No one could accuse Rowan Coleman of shying away from difficult subjects in her novels. Her last book, Dearest Rose, tackled domestic abuse, and her new one, The Memory Book, features a mother in her early 40s who develops early onset Alzheimer’s.
Dementia is usually associated with the elderly but in the UK there are more than 17,000 people with dementia under the age of 65 – a third of them with Alzheimer’s.
It’s undoubtedly a tough subject to tackle in a novel but Rowan Coleman does it with such warmth, sensitivity and emotional depth that it works.
The Memory Book is the story of Claire Armstrong, a larger-than-life redhead who has combined a successful teaching career with caring for her two children. She had Caitlin, her feisty elder daughter, in her late teens and brought her up as a single mother. More recently she’s met and married Greg, a devastatingly good-looking builder ten years younger than her, and Esther is their three-year-old daughter.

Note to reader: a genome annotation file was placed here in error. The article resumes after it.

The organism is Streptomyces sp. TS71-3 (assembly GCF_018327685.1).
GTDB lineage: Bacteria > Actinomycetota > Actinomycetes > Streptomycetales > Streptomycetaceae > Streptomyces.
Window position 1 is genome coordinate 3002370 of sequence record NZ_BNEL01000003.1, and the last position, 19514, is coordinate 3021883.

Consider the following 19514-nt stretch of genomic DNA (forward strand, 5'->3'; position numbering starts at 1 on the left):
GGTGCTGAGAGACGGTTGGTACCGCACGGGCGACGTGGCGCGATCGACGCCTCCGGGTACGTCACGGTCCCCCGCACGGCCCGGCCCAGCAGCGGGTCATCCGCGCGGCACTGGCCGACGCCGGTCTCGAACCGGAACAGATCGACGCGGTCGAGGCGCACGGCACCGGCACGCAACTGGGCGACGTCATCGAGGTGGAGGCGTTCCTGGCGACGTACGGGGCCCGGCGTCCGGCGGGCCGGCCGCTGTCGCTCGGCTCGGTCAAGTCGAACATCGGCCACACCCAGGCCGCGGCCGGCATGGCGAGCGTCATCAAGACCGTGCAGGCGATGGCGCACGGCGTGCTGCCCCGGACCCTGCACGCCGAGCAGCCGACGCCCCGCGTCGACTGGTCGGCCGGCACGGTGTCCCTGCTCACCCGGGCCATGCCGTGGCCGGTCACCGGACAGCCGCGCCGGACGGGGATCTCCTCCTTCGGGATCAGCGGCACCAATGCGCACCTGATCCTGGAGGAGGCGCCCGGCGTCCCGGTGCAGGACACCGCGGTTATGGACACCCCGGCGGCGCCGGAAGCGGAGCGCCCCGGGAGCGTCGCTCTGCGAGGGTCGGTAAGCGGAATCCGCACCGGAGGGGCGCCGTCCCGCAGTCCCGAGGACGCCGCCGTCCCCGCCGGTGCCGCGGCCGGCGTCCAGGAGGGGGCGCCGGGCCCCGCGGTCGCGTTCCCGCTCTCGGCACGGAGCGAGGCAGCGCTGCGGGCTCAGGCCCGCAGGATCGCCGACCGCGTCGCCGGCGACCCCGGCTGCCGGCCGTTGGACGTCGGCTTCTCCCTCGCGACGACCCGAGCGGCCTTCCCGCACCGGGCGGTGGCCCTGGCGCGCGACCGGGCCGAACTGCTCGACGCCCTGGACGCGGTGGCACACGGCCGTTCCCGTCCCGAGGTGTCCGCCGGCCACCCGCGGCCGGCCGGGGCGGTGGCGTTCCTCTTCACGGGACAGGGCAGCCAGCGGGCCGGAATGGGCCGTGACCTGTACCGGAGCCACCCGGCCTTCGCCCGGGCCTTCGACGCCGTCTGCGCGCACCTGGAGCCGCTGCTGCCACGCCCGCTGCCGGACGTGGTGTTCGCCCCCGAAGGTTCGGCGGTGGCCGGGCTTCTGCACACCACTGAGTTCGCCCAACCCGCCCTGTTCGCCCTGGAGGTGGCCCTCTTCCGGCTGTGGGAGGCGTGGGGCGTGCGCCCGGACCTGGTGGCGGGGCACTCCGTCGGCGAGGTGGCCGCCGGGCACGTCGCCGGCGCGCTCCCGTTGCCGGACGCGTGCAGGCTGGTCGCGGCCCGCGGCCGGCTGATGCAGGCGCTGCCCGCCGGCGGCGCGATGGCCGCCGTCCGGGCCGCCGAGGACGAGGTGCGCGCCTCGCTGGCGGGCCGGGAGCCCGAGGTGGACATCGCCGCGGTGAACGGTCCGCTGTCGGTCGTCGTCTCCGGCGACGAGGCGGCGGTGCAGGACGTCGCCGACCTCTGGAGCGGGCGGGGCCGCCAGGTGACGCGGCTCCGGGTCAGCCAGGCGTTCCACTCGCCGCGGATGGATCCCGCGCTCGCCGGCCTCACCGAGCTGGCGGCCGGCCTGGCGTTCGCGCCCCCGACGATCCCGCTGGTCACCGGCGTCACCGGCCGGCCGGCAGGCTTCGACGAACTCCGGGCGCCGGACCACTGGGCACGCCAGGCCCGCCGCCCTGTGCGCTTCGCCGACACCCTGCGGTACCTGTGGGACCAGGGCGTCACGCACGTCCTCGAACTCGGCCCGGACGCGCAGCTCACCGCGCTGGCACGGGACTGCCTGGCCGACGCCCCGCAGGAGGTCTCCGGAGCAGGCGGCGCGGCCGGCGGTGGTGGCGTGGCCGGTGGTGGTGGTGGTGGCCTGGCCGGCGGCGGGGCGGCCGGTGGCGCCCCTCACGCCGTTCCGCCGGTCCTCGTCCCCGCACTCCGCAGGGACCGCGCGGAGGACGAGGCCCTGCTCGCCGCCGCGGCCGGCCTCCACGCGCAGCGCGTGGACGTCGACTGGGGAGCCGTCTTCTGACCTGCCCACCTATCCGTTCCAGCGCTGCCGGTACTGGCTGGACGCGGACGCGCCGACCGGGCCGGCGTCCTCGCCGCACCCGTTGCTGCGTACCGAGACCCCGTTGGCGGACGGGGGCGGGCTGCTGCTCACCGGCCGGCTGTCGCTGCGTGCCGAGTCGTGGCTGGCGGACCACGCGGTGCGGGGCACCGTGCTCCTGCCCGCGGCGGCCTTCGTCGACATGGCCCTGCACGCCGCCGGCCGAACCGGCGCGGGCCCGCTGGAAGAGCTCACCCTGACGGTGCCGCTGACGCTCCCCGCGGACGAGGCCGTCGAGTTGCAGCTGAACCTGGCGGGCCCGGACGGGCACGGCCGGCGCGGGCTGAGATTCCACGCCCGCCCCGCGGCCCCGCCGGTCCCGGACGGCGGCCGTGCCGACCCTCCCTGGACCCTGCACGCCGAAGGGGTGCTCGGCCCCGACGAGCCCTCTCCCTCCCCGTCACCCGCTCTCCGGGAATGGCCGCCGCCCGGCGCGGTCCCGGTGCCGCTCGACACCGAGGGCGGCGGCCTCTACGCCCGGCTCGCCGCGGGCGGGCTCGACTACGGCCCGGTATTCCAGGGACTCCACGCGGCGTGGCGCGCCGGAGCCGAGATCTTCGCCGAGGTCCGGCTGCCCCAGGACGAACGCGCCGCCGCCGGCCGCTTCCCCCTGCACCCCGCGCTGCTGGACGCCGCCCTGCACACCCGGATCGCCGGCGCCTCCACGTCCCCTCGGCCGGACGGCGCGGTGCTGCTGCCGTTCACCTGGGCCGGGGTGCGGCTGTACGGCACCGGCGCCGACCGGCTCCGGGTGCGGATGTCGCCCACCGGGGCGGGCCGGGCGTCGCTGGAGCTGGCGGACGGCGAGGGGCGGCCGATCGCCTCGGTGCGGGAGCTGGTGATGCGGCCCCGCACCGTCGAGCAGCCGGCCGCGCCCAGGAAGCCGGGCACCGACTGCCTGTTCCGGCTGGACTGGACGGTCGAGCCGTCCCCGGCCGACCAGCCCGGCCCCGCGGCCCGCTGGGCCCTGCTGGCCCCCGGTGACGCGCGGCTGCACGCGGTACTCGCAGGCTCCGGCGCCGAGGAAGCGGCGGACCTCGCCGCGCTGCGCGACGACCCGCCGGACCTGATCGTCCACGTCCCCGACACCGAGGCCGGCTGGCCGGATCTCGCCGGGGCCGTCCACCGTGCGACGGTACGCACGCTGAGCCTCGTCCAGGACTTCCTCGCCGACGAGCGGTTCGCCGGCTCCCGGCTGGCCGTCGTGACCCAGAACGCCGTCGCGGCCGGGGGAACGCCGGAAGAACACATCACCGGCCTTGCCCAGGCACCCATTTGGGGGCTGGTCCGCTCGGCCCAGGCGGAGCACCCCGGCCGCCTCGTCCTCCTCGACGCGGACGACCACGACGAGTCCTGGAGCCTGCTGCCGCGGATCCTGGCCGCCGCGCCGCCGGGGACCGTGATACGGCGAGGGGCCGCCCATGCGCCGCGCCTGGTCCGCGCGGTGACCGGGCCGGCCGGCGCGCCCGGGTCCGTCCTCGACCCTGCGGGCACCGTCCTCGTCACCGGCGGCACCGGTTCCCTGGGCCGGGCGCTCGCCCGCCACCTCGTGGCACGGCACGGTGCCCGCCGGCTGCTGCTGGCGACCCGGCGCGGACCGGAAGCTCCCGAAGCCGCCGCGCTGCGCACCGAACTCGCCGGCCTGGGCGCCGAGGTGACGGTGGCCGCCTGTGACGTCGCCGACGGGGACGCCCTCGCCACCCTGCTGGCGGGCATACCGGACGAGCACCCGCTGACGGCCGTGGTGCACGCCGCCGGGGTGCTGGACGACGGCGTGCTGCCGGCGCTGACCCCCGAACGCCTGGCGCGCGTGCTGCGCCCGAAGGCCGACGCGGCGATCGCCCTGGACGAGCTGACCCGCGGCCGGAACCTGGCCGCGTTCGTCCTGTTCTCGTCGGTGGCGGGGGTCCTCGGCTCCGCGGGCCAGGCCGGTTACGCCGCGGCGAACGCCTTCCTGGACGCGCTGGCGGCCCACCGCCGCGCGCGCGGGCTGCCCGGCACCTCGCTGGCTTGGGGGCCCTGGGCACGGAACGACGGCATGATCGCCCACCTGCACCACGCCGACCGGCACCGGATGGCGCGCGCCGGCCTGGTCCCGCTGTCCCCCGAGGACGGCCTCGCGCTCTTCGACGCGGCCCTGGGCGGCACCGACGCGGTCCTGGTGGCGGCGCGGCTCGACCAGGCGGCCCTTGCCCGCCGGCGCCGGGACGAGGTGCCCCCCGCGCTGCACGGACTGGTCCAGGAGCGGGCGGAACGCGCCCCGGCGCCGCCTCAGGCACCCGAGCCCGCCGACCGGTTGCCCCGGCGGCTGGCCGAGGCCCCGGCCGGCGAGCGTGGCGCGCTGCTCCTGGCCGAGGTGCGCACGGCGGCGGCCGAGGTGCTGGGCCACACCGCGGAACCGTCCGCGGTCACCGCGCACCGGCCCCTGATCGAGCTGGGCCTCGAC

They are blissfully happily together until Claire is told she has Alzheimer’s – or AD as she calls it. Deep down she’s suspected it for years. “There was this nagging little suspicion nibbling away at my edges,” she says. “Words would drift away just out of reach when I called for them; promises that I made to do something were broken because I simply forgot them.”
Claire’s diagnosis is all the more devastating because Esther is so little – Coleman’s description of Esther asking her mum to read to her and Claire not being able to decipher the words is heartbreaking. And then there’s Greg, a lovely man who patiently tries to support Claire but whom she increasingly sees as a stranger and pushes away. It’s Greg’s idea to buy her a “memory book,” a red leather-bound notebook for her to write her memories in, and the whole family – Claire, Greg, Claire’s mother, Caitlin – take it in turns to record their thoughts.
My mother-in-law has Alzheimer’s and when I started reading The Memory Book I feared that it would be too painful to read. But in fact the opposite is true. It’s sad, yes, (you’ll definitely need a box of tissues at the ready), but it’s ultimately uplifting too. It doesn’t avoid the reality of this horrible illness but in the end it’s about the strength of the human spirit and the power of love.
The Memory Book by Rowan Coleman (Ebury Press, £10)